Coriander comes to us in two different forms: seeds and leaves. The seeds are similar to black pepper in size and shape, but are light brown in color. The leaves are what we know as cilantro, an indispensable herb in many kitchens. Coriander seeds have a nutty, citrus-y flavor, and are common in Central Asian, South Asian, and Middle Eastern cooking.
In the Hanging Gardens of Babylon, King Nebuchadnezzar II used to keep coriander plants for his wife, Amytis of Media, to remind her of the land where she was from (what is present day Iran). This might seem like a fleeting romantic detail, but when coriander is included in a dish, it definitely establishes its presence. Coriander is also known to help ease stomach problems.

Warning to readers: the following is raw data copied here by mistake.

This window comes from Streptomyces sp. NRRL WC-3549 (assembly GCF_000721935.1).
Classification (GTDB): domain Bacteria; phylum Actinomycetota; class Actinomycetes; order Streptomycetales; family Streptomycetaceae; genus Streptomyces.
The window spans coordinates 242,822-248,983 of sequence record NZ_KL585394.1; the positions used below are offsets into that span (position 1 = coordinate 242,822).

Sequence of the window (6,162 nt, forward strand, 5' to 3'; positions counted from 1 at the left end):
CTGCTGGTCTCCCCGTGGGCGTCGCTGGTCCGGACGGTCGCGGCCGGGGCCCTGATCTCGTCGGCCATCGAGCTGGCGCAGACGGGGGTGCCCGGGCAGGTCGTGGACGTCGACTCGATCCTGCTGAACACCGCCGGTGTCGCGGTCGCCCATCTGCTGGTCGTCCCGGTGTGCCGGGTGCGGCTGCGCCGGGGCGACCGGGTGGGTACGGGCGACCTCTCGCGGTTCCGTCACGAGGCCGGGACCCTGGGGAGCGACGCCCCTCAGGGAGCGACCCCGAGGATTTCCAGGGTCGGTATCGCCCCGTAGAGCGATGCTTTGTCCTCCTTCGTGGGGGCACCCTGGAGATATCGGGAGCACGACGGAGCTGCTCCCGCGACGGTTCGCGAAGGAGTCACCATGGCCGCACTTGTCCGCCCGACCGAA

Even though you can buy ground coriander, it is best to buy it in its whole form and grind when needed, so that it does not to lose its flavor. Dry toast the seeds in a pan before grinding them up to release their flavorful oils.
Coriander is the main ingredient in our Mesopotamian Fish Salad and Aztec Tapule (A Mexican version of our traditional Lebanese tabbouli).
Cilantro is a wonderful last minute addition to many dishes. Chop up a handful of leaves and throw them in to salsa, guacamole, soup, or salad. It can even be used to infuse alcohol, such as vodka, to give it a unique, yet distinctive taste.